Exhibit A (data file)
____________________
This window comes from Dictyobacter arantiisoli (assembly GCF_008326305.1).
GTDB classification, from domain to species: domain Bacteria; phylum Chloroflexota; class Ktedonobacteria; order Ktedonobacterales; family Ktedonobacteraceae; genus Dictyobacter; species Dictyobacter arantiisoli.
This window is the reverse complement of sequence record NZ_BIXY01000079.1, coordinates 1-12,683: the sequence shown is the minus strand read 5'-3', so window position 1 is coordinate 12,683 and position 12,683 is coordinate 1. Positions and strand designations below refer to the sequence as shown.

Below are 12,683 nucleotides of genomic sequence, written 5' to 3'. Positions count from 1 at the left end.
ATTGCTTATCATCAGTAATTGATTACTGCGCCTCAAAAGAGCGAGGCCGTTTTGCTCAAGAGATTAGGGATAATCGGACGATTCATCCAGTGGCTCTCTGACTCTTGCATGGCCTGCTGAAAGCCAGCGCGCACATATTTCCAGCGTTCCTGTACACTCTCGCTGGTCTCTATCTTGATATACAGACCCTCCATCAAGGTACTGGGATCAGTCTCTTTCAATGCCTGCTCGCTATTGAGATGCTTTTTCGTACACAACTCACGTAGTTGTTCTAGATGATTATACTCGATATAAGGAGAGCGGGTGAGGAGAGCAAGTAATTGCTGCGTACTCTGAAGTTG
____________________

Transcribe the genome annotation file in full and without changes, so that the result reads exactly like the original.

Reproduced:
This window comes from Dictyobacter arantiisoli (assembly GCF_008326305.1).
GTDB classification, from domain to species: domain Bacteria; phylum Chloroflexota; class Ktedonobacteria; order Ktedonobacterales; family Ktedonobacteraceae; genus Dictyobacter; species Dictyobacter arantiisoli.
This window is the reverse complement of sequence record NZ_BIXY01000079.1, coordinates 1-12,683: the sequence shown is the minus strand read 5'-3', so window position 1 is coordinate 12,683 and position 12,683 is coordinate 1. Positions and strand designations below refer to the sequence as shown.

Below are 12,683 nucleotides of genomic sequence, written 5' to 3'. Positions count from 1 at the left end.
ATTGCTTATCATCAGTAATTGATTACTGCGCCTCAAAAGAGCGAGGCCGTTTTGCTCAAGAGATTAGGGATAATCGGACGATTCATCCAGTGGCTCTCTGACTCTTGCATGGCCTGCTGAAAGCCAGCGCGCACATATTTCCAGCGTTCCTGTACACTCTCGCTGGTCTCTATCTTGATATACAGACCCTCCATCAAGGTACTGGGATCAGTCTCTTTCAATGCCTGCTCGCTATTGAGATGCTTTTTCGTACACAACTCACGTAGTTGTTCTAGATGATTATACTCGATATAAGGAGAGCGGGTGAGGAGAGCAAGTAATTGCTGCGTACTCTGAAGTTG